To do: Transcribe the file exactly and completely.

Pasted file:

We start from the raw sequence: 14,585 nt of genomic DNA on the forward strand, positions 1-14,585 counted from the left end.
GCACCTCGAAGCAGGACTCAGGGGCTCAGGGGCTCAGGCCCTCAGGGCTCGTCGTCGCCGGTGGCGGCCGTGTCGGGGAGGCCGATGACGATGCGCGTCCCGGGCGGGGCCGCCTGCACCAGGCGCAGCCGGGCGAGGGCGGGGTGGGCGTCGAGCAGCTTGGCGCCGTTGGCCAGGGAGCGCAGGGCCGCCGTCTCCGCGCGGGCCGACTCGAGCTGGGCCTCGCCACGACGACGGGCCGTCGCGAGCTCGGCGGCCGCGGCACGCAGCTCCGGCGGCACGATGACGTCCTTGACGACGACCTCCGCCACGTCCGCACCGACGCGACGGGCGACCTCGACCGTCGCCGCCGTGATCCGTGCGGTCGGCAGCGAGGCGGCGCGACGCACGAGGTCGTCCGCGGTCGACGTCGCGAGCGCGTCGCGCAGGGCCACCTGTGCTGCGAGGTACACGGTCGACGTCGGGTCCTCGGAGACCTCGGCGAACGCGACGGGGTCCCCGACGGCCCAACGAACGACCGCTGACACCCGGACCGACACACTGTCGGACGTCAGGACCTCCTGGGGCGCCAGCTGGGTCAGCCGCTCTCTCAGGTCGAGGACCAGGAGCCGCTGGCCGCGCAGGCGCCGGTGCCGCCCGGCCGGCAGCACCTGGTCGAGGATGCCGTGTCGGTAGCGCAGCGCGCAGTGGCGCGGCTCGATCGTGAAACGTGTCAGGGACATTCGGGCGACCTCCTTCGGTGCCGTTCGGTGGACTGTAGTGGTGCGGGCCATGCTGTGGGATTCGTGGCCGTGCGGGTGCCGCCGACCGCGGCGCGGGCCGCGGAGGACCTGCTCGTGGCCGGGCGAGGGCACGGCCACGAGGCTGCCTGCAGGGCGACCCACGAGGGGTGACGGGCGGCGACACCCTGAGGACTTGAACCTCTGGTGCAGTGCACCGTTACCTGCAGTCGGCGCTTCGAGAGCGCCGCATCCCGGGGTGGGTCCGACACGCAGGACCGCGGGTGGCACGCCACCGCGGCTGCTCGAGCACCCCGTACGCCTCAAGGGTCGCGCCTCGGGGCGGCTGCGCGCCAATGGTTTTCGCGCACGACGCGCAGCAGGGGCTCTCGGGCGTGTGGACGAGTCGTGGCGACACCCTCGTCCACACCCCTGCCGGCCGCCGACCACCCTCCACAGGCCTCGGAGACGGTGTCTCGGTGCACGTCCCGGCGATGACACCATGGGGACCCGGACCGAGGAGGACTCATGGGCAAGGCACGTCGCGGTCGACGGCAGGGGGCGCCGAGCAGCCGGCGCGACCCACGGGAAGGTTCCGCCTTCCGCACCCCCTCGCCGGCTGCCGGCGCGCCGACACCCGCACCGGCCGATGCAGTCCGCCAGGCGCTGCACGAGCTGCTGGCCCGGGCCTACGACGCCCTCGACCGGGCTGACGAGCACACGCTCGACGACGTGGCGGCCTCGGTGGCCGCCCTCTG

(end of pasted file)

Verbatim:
We start from the raw sequence: 14,585 nt of genomic DNA on the forward strand, positions 1-14,585 counted from the left end.
GCACCTCGAAGCAGGACTCAGGGGCTCAGGGGCTCAGGCCCTCAGGGCTCGTCGTCGCCGGTGGCGGCCGTGTCGGGGAGGCCGATGACGATGCGCGTCCCGGGCGGGGCCGCCTGCACCAGGCGCAGCCGGGCGAGGGCGGGGTGGGCGTCGAGCAGCTTGGCGCCGTTGGCCAGGGAGCGCAGGGCCGCCGTCTCCGCGCGGGCCGACTCGAGCTGGGCCTCGCCACGACGACGGGCCGTCGCGAGCTCGGCGGCCGCGGCACGCAGCTCCGGCGGCACGATGACGTCCTTGACGACGACCTCCGCCACGTCCGCACCGACGCGACGGGCGACCTCGACCGTCGCCGCCGTGATCCGTGCGGTCGGCAGCGAGGCGGCGCGACGCACGAGGTCGTCCGCGGTCGACGTCGCGAGCGCGTCGCGCAGGGCCACCTGTGCTGCGAGGTACACGGTCGACGTCGGGTCCTCGGAGACCTCGGCGAACGCGACGGGGTCCCCGACGGCCCAACGAACGACCGCTGACACCCGGACCGACACACTGTCGGACGTCAGGACCTCCTGGGGCGCCAGCTGGGTCAGCCGCTCTCTCAGGTCGAGGACCAGGAGCCGCTGGCCGCGCAGGCGCCGGTGCCGCCCGGCCGGCAGCACCTGGTCGAGGATGCCGTGTCGGTAGCGCAGCGCGCAGTGGCGCGGCTCGATCGTGAAACGTGTCAGGGACATTCGGGCGACCTCCTTCGGTGCCGTTCGGTGGACTGTAGTGGTGCGGGCCATGCTGTGGGATTCGTGGCCGTGCGGGTGCCGCCGACCGCGGCGCGGGCCGCGGAGGACCTGCTCGTGGCCGGGCGAGGGCACGGCCACGAGGCTGCCTGCAGGGCGACCCACGAGGGGTGACGGGCGGCGACACCCTGAGGACTTGAACCTCTGGTGCAGTGCACCGTTACCTGCAGTCGGCGCTTCGAGAGCGCCGCATCCCGGGGTGGGTCCGACACGCAGGACCGCGGGTGGCACGCCACCGCGGCTGCTCGAGCACCCCGTACGCCTCAAGGGTCGCGCCTCGGGGCGGCTGCGCGCCAATGGTTTTCGCGCACGACGCGCAGCAGGGGCTCTCGGGCGTGTGGACGAGTCGTGGCGACACCCTCGTCCACACCCCTGCCGGCCGCCGACCACCCTCCACAGGCCTCGGAGACGGTGTCTCGGTGCACGTCCCGGCGATGACACCATGGGGACCCGGACCGAGGAGGACTCATGGGCAAGGCACGTCGCGGTCGACGGCAGGGGGCGCCGAGCAGCCGGCGCGACCCACGGGAAGGTTCCGCCTTCCGCACCCCCTCGCCGGCTGCCGGCGCGCCGACACCCGCACCGGCCGATGCAGTCCGCCAGGCGCTGCACGAGCTGCTGGCCCGGGCCTACGACGCCCTCGACCGGGCTGACGAGCACACGCTCGACGACGTGGCGGCCTCGGTGGCCGCCCTCTG